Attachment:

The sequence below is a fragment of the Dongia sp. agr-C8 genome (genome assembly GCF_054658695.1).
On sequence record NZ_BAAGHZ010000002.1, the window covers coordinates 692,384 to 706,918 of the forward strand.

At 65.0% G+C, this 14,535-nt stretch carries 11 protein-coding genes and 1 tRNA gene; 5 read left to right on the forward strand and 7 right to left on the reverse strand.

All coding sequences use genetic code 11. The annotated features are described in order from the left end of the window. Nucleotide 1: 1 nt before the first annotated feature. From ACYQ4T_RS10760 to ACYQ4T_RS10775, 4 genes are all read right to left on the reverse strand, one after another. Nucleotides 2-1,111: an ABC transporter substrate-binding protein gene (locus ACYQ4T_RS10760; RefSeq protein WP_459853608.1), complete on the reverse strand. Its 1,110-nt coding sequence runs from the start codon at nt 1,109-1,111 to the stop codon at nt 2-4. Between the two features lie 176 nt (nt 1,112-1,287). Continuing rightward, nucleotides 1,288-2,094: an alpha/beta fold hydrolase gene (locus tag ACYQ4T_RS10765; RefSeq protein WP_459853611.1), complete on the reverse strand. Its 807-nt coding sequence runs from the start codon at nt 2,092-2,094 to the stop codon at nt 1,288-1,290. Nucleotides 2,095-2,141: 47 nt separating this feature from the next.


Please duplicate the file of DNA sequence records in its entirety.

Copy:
The sequence below is a fragment of the Dongia sp. agr-C8 genome (genome assembly GCF_054658695.1).
On sequence record NZ_BAAGHZ010000002.1, the window covers coordinates 692,384 to 706,918 of the forward strand.

At 65.0% G+C, this 14,535-nt stretch carries 11 protein-coding genes and 1 tRNA gene; 5 read left to right on the forward strand and 7 right to left on the reverse strand.

All coding sequences use genetic code 11. The annotated features are described in order from the left end of the window. Nucleotide 1: 1 nt before the first annotated feature. From ACYQ4T_RS10760 to ACYQ4T_RS10775, 4 genes are all read right to left on the reverse strand, one after another. Nucleotides 2-1,111: an ABC transporter substrate-binding protein gene (locus ACYQ4T_RS10760; RefSeq protein WP_459853608.1), complete on the reverse strand. Its 1,110-nt coding sequence runs from the start codon at nt 1,109-1,111 to the stop codon at nt 2-4. Between the two features lie 176 nt (nt 1,112-1,287). Continuing rightward, nucleotides 1,288-2,094: an alpha/beta fold hydrolase gene (locus tag ACYQ4T_RS10765; RefSeq protein WP_459853611.1), complete on the reverse strand. Its 807-nt coding sequence runs from the start codon at nt 2,092-2,094 to the stop codon at nt 1,288-1,290. Nucleotides 2,095-2,141: 47 nt separating this feature from the next.